Unchilled seeds of Stachys alpina L. were dormant when harvested but germinated well if incubated in gibberellin. Chilling resulted only in limited increases in germination even after periods as long as 140 days. Endogenous gibberellins were not detectable in unchilled seeds, but extracts showed appreciable inhibitory activity. Chilling of the seeds resulted in increases in endogenous gibberellin-like substances and decreases in endogenous inhibitors. Significant levels of gibberellins were first detected after 50 days and continued to increase thereafter, while inhibitory activity was considerably reduced after periods exceeding 26 days.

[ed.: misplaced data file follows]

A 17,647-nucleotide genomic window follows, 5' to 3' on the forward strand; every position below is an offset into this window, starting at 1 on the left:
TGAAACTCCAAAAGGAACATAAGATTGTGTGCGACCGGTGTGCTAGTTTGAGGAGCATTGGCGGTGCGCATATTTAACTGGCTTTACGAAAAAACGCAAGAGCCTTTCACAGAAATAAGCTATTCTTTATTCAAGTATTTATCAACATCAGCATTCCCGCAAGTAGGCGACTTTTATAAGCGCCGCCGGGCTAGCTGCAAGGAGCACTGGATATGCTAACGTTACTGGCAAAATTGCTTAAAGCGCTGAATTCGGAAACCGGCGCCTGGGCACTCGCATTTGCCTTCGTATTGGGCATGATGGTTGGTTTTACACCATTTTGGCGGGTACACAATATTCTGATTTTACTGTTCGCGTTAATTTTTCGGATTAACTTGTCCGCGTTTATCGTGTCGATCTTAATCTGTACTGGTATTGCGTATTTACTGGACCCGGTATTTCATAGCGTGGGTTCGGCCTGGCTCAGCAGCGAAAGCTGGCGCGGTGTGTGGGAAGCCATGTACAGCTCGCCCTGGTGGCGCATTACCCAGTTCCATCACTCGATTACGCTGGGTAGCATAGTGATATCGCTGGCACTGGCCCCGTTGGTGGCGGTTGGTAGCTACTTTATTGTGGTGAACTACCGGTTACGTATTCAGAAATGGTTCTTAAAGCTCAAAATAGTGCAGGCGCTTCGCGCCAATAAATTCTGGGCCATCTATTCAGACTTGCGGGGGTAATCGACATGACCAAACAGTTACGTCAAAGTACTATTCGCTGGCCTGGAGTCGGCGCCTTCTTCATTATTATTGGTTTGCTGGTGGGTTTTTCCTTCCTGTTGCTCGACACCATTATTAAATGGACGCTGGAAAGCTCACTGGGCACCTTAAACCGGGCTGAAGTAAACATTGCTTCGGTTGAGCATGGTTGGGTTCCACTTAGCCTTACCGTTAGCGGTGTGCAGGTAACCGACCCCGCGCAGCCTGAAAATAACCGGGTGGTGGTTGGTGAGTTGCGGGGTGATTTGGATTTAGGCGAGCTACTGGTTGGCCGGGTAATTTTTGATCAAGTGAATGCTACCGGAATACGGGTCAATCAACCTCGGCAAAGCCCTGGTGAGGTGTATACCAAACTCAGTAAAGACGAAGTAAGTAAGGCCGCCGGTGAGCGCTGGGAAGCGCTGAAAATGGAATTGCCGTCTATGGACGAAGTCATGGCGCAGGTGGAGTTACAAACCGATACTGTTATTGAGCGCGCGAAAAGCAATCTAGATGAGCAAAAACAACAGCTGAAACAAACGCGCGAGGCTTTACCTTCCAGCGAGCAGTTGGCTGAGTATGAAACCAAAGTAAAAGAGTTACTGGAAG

The comparatively slow changes in endogenous gibberellin levels are discussed in terms of the limited germination response of the seeds to prolonged chilling.